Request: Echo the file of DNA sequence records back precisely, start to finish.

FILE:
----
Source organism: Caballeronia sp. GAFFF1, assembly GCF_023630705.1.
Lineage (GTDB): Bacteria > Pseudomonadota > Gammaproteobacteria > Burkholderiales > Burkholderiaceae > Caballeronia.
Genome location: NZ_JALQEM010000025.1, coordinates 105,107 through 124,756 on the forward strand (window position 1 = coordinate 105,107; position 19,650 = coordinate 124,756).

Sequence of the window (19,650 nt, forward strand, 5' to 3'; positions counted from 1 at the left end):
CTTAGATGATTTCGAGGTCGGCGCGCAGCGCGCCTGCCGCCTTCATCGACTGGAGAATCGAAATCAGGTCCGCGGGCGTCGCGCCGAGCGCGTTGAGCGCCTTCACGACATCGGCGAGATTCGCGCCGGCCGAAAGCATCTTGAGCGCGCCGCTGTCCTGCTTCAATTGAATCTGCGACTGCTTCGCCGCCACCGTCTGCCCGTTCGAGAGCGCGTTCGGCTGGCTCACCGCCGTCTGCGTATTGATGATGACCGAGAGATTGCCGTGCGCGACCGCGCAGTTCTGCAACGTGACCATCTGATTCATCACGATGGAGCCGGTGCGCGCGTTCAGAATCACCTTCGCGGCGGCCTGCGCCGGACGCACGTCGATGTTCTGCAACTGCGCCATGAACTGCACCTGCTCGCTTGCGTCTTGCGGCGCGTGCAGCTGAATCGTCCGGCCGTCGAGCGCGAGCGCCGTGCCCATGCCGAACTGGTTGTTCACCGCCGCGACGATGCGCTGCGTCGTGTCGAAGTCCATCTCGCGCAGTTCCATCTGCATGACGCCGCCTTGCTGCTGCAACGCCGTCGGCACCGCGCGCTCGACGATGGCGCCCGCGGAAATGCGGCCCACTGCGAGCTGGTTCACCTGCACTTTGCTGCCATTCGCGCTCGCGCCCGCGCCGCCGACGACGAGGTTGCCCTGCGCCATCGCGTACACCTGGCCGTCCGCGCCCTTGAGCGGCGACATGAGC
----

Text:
Source organism: Caballeronia sp. GAFFF1, assembly GCF_023630705.1.
Lineage (GTDB): Bacteria > Pseudomonadota > Gammaproteobacteria > Burkholderiales > Burkholderiaceae > Caballeronia.
Genome location: NZ_JALQEM010000025.1, coordinates 105,107 through 124,756 on the forward strand (window position 1 = coordinate 105,107; position 19,650 = coordinate 124,756).

Sequence of the window (19,650 nt, forward strand, 5' to 3'; positions counted from 1 at the left end):
CTTAGATGATTTCGAGGTCGGCGCGCAGCGCGCCTGCCGCCTTCATCGACTGGAGAATCGAAATCAGGTCCGCGGGCGTCGCGCCGAGCGCGTTGAGCGCCTTCACGACATCGGCGAGATTCGCGCCGGCCGAAAGCATCTTGAGCGCGCCGCTGTCCTGCTTCAATTGAATCTGCGACTGCTTCGCCGCCACCGTCTGCCCGTTCGAGAGCGCGTTCGGCTGGCTCACCGCCGTCTGCGTATTGATGATGACCGAGAGATTGCCGTGCGCGACCGCGCAGTTCTGCAACGTGACCATCTGATTCATCACGATGGAGCCGGTGCGCGCGTTCAGAATCACCTTCGCGGCGGCCTGCGCCGGACGCACGTCGATGTTCTGCAACTGCGCCATGAACTGCACCTGCTCGCTTGCGTCTTGCGGCGCGTGCAGCTGAATCGTCCGGCCGTCGAGCGCGAGCGCCGTGCCCATGCCGAACTGGTTGTTCACCGCCGCGACGATGCGCTGCGTCGTGTCGAAGTCCATCTCGCGCAGTTCCATCTGCATGACGCCGCCTTGCTGCTGCAACGCCGTCGGCACCGCGCGCTCGACGATGGCGCCCGCGGAAATGCGGCCCACTGCGAGCTGGTTCACCTGCACTTTGCTGCCATTCGCGCTCGCGCCCGCGCCGCCGACGACGAGGTTGCCCTGCGCCATCGCGTACACCTGGCCGTCCGCGCCCTTGAGCGGCGACATGAGC